Russia is trying to get back parts of defence systems it had exported in an attempt to restock for its invasion of Ukraine, the Wall Street Journal has reported.
In an article published on Wednesday, the US-based newspaper reported – citing three people with knowledge of the encounter – that Russian officials visited Cairo in April and asked Egyptian President Abdel Fattah el-Sisi to return more than 100 engines from Russian helicopters.
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The sources claimed Sisi gave the green light and the deliveries will likely begin in December.
An Egyptian government spokesman declined to comment to the WSJ.
Al Jazeera was not able to independently verify the claims.
Cairo has maintained some arms trade ties with Russia, to which the US has acquiesced.
According to the newspaper, Moscow has also contacted Pakistani, Belarusian and Brazilian officials to try to recover engines and transport helicopters its forces lost to Ukrainian defences early on in the war.
“Russia spent decades building its arms trade,” one source said, according to the WSJ. “Now they’re going back in secret to their customers trying to buy back what they sold them.”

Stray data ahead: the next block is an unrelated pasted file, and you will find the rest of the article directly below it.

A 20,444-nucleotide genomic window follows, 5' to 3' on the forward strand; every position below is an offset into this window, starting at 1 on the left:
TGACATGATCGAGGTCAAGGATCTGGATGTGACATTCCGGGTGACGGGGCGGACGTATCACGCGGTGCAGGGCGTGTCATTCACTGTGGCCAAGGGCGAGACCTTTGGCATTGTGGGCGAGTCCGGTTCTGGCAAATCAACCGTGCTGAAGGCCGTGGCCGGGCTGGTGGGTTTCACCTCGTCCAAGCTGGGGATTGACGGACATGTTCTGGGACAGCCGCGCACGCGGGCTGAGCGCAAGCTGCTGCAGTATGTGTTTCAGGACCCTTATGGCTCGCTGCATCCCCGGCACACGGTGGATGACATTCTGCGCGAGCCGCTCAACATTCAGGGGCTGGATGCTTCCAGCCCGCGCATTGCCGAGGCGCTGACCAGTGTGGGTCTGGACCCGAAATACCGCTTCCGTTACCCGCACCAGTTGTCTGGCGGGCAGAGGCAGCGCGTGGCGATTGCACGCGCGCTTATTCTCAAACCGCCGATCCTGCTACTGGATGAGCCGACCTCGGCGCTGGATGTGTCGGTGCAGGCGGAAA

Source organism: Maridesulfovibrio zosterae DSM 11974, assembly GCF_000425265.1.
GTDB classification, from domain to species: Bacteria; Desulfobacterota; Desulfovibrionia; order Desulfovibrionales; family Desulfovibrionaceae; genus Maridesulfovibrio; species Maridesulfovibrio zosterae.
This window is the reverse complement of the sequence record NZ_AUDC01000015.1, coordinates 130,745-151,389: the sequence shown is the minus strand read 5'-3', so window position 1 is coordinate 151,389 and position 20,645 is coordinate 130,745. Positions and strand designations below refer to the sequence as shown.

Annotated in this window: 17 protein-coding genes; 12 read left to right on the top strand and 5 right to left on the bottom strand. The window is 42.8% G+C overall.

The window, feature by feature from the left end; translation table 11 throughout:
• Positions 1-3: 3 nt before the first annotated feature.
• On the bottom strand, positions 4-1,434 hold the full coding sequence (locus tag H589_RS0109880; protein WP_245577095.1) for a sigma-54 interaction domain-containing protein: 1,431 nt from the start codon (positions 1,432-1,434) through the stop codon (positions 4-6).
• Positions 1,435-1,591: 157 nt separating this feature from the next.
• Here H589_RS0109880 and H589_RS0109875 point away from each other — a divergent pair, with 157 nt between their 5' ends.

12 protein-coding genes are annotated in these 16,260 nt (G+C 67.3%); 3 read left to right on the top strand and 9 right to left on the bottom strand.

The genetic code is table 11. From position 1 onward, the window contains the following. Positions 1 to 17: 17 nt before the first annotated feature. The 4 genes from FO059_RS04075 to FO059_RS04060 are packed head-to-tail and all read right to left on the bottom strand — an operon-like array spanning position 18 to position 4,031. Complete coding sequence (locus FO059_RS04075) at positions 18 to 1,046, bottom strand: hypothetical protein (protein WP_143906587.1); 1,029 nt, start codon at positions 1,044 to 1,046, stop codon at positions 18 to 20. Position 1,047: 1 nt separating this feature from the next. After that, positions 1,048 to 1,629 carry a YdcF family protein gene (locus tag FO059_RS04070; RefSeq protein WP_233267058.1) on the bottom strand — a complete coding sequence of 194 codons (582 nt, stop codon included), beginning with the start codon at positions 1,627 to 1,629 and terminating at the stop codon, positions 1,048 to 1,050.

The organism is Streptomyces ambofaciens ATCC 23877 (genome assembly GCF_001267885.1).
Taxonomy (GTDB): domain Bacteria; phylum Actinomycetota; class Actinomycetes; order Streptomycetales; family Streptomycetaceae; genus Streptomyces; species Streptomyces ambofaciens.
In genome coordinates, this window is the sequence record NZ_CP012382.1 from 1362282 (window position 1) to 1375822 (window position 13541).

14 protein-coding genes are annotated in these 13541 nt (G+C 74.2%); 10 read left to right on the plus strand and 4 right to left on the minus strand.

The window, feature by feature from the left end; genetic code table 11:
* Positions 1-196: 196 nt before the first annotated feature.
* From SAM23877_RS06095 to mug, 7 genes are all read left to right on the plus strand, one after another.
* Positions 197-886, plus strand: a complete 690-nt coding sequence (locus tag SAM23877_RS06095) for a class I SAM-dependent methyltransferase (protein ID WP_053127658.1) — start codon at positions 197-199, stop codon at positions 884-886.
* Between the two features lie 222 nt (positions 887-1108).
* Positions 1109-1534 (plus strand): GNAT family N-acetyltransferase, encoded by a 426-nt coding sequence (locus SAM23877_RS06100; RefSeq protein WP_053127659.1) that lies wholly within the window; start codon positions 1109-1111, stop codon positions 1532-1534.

As well as buying back weapons, Russia is understood to be stepping up domestic production.
Russian officials have rejected repeated Western claims its supplies are shrinking and steered clear of announcing specifics regarding its arsenal and domestic production.
The war in Ukraine began on February 24, 2022, and has claimed tens of thousands of lives – mostly soldiers on both sides, devastated the country, and sent diplomatic ties between the West and Moscow to historic lows.
WSJ reporter Evan Gershkovich is currently detained in Russia, accused of spying. He and his paper deny the allegations.
In its report on Wednesday, the WSJ also alleged that Russia has received more munitions from partners, including North Korea – a claim made earlier this month by South Korea and denied by Pyongyang.
Meanwhile, on Tuesday, Russia officially pulled out of the Treaty on Conventional Armed Forces in Europe (CFE), an international security pact that restricts the use of conventional weapons, saying NATO’s expansion has made such cooperation impossible.
As for Ukraine’s weapons supplies, military analysts have said Kyiv’s counteroffensive has so far failed because the West is failing to send arms in an efficient manner.
“Strategic objectives have not been achieved this year, and it’s hardly possible” in the remaining months, Lieutenant General Ihor Romanenko, former deputy chief of the General Staff of the Ukrainian Armed Forces, told Al Jazeera.
He blamed Western allies for months-long delays of weaponry and a reluctance to supply more sophisticated arms.